The Gikuyu soprano is an amazing thing. Alternating between reedy thin-ness and shrill hearing-destroying, it is, I suspect, one of colonialism’s last (and worst) jokes. For many years, I did not know that the PCEA choir at my local church—dominated by Gikuyu women—was singing hymns that had words. Instead, their ventures into music always sounded like a flock of high-pitched locusts descending to consume hearing and sense. I thought God did not like words. He preferred sharp entreaties—if nothing else, I learned the sound of “crying out to God.”
The Gikuyu soprano had so deformed language that it became unrecognizable except as agonizing sound. One experienced penance and marveled at God’s grace and excellent hearing and patience. If nothing else, this piercing soprano also ensured one did not sleep during church services. (I have often imagined that the opera singer in TinTin, Bianca Castafiore, sings in a Gikuyu soprano.)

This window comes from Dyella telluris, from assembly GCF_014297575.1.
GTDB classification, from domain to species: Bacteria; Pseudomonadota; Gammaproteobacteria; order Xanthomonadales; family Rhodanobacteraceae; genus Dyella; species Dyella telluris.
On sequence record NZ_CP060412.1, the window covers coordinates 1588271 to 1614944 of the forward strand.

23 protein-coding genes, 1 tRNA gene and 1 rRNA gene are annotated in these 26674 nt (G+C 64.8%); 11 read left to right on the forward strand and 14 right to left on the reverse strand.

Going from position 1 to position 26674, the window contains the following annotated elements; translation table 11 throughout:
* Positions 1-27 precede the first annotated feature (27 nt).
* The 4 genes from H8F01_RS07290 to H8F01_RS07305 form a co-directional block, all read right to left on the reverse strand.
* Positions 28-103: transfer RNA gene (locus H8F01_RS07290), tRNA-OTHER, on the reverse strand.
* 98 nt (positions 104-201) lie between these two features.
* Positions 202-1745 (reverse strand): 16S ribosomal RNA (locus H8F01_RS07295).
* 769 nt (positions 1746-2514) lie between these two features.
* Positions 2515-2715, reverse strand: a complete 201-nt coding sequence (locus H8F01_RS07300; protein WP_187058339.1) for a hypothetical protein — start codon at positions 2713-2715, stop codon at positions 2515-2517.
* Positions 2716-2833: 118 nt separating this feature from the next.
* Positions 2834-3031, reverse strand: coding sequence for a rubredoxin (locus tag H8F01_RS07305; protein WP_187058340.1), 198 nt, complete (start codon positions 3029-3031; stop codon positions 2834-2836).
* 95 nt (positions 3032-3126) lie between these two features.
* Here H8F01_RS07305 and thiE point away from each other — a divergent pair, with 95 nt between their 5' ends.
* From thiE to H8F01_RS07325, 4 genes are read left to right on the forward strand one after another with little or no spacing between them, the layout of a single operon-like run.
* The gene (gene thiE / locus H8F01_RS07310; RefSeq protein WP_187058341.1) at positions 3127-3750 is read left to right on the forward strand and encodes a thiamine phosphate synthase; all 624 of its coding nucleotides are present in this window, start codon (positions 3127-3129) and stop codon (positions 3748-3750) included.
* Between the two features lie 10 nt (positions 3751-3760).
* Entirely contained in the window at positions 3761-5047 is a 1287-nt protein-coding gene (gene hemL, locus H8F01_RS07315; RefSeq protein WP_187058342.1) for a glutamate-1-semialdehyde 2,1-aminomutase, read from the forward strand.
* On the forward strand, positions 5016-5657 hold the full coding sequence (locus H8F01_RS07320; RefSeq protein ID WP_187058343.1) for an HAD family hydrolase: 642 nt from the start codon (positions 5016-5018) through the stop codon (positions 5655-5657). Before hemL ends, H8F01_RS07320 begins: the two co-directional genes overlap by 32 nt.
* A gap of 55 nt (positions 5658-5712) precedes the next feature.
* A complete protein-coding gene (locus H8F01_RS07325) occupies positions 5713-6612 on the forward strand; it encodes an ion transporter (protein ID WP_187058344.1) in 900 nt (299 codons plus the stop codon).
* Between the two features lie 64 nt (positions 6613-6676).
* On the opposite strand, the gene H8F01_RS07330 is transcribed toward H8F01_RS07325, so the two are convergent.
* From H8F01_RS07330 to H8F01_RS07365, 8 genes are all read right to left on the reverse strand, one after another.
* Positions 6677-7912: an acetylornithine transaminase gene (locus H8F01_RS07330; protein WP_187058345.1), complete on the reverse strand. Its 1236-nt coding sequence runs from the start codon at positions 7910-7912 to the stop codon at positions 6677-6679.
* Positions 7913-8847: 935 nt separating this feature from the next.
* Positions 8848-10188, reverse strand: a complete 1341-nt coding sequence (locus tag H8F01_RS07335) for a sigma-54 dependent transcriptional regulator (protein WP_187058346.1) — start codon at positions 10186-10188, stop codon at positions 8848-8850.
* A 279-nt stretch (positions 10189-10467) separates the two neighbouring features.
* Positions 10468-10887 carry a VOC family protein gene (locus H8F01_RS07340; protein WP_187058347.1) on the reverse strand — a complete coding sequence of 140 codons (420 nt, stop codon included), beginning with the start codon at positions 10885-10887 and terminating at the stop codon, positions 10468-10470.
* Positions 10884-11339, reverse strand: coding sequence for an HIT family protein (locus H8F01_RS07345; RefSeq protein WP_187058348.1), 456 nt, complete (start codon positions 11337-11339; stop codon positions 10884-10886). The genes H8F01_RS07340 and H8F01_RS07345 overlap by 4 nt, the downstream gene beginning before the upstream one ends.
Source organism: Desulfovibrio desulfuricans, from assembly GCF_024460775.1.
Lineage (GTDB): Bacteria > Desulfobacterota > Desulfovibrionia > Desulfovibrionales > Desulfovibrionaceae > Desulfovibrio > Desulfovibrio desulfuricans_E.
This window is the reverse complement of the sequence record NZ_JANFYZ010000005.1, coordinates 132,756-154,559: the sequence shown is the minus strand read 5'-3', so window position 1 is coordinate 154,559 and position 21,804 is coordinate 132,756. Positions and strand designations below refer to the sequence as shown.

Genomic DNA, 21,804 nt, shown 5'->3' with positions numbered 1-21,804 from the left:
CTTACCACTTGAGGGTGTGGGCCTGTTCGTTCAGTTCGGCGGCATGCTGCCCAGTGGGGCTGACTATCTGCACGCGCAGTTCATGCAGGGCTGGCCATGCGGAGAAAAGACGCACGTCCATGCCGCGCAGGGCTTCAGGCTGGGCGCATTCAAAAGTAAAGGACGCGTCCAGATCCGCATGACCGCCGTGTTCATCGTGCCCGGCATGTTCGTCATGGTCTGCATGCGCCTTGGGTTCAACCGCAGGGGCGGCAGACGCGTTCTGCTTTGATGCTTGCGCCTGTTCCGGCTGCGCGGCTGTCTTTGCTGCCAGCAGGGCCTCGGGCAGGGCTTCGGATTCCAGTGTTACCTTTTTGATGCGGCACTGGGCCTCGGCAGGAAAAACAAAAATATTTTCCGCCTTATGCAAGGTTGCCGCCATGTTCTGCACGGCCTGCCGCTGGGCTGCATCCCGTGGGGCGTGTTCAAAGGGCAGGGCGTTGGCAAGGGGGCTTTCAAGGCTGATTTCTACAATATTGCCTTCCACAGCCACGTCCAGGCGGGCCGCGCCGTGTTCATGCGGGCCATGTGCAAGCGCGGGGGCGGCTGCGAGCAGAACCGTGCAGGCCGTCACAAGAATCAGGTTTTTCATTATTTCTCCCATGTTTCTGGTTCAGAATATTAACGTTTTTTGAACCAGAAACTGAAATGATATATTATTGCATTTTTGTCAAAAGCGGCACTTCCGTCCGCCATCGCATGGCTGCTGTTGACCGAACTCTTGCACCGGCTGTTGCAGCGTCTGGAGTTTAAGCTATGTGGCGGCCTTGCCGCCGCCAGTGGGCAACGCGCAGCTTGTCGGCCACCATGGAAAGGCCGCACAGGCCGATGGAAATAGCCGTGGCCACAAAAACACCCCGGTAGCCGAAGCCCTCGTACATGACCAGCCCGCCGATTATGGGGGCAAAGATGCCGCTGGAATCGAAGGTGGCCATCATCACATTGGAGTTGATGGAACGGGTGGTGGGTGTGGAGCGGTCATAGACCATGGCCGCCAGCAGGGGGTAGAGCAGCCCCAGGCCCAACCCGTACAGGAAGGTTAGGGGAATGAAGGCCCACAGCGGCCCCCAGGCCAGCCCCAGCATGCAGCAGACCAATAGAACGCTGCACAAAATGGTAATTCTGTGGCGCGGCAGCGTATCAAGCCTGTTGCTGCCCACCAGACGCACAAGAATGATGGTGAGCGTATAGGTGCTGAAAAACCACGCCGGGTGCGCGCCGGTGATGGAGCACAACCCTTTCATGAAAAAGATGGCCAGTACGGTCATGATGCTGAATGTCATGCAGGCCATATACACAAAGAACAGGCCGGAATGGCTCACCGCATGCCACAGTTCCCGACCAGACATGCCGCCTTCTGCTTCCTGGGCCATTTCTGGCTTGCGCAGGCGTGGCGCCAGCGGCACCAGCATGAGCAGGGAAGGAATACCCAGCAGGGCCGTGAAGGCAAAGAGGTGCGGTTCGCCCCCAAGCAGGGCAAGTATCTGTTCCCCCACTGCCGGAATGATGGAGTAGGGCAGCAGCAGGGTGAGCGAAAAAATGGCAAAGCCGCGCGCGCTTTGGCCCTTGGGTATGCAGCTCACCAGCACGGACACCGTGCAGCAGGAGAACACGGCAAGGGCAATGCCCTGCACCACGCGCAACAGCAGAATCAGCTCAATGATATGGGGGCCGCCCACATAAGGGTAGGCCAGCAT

Four years of an all-boys school saved my hearing. And many years abroad helped to restore some of my belief in the power of the human voice not to wound in the name of music.
But one cannot escape the Gikuyu soprano forever.
It blares at me from radios owned by strangers, emerges from my neighbors’ joyful throats, steals into my dreams, disturbs my being.